Last summer we at JHU Comic Books had a special Kids Comics Day. We gave away free comics, had games and activities, food, the works. It was a big success, and I personally always love when kids are in the store. Sometimes, as The King foretold, comics can break your heart, but seeing all the kids in the store then (and every time) just makes you feel good about comics... it can mend that inevitable break (until the next time, anyway).
As part of the festivities we had coloring pages for kids and adults to illustrate at their heart's content, as well as blank panel pages for kids to create short little six-panel strips. There were many comics and illustrations created that day, many wonderful expressions of creativity not bound by known color schemes or desire for conformity or even logic. But there was one stand-out six-panel comic, one creation that on reflection is nothing less than a perfect comic.
If you sense hyperbole, be assured I am quite serious. Now, to be certain, Nate likely had no intention other than to tell a brief, funny story about someone falling into a toxic pit. But in doing so he reveals a deep, almost inherent understanding of how comics work as a visual storytelling medium - a telling example of the universality and accessibility of the language of comics. And even if it wasn't the artist's intent, the finished piece evokes multiple interpretations, something that can only be achieved by the graphic narrative.
The first and easiest interpretation is the figure - I'll call him The Blue Man - jumps in to the toxic vat on the final panel. But there is something immediately striking about how the author chose to tell this story. The tale - "The Blue Man jumps into the toxic vat" is something that can be done in two panels sequentially, or even in just a one panel gag-illustration. But the author chooses to stretch the events out across six panels. The effect is profound: assuming we are watching a single event, putting it across multiple panels stretches out the action, like a tragedy happening in slow motion. The author instinctively recognizes that the panel gutter can represent any time period, be it centuries or seconds, and he breaks down the action of a few seconds across many panels. If the intent is humor, the effect creates - upon multiple rereadings and replayings of the comic in the mind - a funny sequence easily replayed and broken down and replayed again. If the intent is tragedy, the prolonging of The Blue Man's ultimate fate into a slow-motion drama heightens the calamity, each panel another blow to The Blue Man, each panel a tease of redemption, each panel an illustration of Schrodinger's Cat in its box, only for the box to open in panel six with all quantum possibilities coalescing into one final end for The Blue Man.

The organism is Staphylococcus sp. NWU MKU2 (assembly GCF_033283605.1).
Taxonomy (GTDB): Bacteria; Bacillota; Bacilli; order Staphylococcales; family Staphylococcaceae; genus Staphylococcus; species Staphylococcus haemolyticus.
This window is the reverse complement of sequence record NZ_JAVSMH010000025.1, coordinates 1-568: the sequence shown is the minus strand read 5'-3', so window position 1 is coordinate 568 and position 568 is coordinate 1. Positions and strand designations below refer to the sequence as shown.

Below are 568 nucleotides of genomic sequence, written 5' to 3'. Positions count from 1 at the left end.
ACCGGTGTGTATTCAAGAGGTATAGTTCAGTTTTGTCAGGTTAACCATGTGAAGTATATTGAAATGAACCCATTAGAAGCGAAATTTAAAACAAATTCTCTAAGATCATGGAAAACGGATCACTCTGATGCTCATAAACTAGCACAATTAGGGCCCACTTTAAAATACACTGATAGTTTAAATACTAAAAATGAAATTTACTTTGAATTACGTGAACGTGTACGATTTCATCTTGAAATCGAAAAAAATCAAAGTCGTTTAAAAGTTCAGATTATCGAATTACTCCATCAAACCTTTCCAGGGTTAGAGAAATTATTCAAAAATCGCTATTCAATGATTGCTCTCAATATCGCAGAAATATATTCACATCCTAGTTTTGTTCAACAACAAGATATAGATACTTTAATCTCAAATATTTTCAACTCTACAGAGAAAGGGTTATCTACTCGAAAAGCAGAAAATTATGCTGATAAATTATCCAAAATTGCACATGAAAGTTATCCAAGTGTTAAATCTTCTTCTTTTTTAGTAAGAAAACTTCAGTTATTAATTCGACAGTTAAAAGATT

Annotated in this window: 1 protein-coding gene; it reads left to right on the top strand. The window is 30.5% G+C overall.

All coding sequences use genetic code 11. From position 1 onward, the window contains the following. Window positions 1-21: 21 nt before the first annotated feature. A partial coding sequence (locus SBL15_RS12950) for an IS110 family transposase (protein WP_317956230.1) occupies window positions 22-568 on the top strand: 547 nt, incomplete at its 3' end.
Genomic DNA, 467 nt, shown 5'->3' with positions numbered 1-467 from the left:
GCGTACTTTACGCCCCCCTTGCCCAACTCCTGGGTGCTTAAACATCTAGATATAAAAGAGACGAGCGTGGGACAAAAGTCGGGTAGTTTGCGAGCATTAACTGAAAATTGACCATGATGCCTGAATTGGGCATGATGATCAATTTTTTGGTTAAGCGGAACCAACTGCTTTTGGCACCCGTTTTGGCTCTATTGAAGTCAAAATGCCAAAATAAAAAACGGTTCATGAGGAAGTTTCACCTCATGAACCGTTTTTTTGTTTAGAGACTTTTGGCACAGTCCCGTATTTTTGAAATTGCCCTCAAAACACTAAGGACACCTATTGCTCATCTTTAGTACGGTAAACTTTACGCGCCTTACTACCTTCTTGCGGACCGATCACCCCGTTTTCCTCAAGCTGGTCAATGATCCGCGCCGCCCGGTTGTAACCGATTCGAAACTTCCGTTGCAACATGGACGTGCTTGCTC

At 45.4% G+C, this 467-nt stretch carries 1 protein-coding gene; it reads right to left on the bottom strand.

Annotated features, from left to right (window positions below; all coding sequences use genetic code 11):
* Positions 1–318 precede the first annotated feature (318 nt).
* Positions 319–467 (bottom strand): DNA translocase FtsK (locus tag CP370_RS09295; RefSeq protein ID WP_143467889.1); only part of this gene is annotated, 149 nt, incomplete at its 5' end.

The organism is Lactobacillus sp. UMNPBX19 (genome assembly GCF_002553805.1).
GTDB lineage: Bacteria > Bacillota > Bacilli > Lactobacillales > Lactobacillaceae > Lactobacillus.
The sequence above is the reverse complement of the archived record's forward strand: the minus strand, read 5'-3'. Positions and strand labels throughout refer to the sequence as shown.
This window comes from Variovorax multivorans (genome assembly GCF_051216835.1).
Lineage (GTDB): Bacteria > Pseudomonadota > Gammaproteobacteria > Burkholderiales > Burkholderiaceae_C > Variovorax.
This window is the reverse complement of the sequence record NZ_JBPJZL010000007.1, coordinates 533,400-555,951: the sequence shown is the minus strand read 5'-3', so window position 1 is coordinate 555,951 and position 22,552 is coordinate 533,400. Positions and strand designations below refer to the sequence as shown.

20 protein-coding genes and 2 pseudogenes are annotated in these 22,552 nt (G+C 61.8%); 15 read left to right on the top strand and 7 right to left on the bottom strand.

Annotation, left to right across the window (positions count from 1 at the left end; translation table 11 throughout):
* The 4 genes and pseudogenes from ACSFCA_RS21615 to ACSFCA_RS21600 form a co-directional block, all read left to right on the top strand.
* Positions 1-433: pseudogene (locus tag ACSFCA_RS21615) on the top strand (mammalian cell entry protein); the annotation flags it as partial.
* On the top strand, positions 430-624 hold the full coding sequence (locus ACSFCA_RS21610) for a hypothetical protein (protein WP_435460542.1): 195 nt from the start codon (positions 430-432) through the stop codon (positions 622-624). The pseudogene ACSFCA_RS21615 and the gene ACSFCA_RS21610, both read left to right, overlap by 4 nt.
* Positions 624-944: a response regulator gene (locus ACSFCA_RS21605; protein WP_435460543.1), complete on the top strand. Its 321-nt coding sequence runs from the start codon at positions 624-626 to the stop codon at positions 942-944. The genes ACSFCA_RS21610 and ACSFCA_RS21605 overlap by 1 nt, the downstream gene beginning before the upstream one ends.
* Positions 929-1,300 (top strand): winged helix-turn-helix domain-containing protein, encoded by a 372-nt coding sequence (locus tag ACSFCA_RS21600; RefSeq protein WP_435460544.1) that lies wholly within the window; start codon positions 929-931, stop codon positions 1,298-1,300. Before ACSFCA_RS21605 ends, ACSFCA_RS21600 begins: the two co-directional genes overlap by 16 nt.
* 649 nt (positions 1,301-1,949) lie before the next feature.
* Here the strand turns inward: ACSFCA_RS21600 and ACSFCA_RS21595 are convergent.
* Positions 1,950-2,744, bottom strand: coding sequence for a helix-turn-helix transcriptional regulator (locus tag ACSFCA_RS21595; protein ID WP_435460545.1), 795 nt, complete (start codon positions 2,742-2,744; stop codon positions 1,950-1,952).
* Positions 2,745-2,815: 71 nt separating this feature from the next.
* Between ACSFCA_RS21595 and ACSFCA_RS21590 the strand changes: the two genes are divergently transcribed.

But is the toxic vat The Blue Man's doom? Or is it the end of the beginning of The Blue Man's story? Through any modern window, falling into a toxic vat is hardly a beneficial activity. But what about through the frame of reference of superhero comics' Silver Age? With Marvel Comics specifically, beyond the artistic and narrative innovations initiated by the House That Jack Built in the 1960s, there was Stan Lee's old stand-by origin of nuclear rays or toxic waste or some similar mechanism endowing some unassuming individual with fantastic powers. The Fantastic Four were created by Cosmic Rays beyond the shielding of the Earth's magnetosphere, The Hulk transformed from Bruce Banner after being exposed to a Gamma-Ray burst, Matt Murdock being given the extraordinary senses of Daredevil after being doused with toxic waste. That these things didn't kill all of them, as would actually happen, is part of superhero comics' gloriously ridiculous fantasy. Hardly an obscure element of a peculiar genre, these origin stories are, thanks to movies and television and products and the proliferation of the comics themselves, an ingrained part of American popular culture. The foundation of many aspects of the new American myth-space is in toxic accidents. The Blue Man's descent, be it intentional, accidental, or as a victim, is not an ending, but an origin in the modern-neoclassical sense. In six panels, Nate gives us a representation not just of this character's origin, but the origin of hundreds of the gods and monsters that populate so much of the contemporary popular American fictional sub-conscious.
And my final interpretation, just as possible though likely far outside the artist's intent - each panel is not representative of one figure falling through time. Indeed, each panel is a singular illustration of different characters in their commonly shared fall into apotheosis, the panel gutters not just the space between moments in time of a sequential event but moments in time separated by years or decades or entire universes. This isn't a single illustrative example of one commonly shared origin but an illustration of every origin of that type ever told. It is the Red Hood and it is Daredevil and it is The Blue Man, all separate, all at-once.
No matter the interpretation or whatever over-analysis I bring to the work, in the end it is a perfect illustration of the language of comics. Story through sequential art, distilled into six simple panels. Comics are intuitive and powerful as a force for telling a story. The human brain is hardwired to understand language, and comics are a unique pictorial language all their own. This piece illustrates the universality of the comics language.
But more than any of that, it is a brief little cartoon, dashed off by a child on a lazy Saturday at the comic shop. And that is pretty awesome.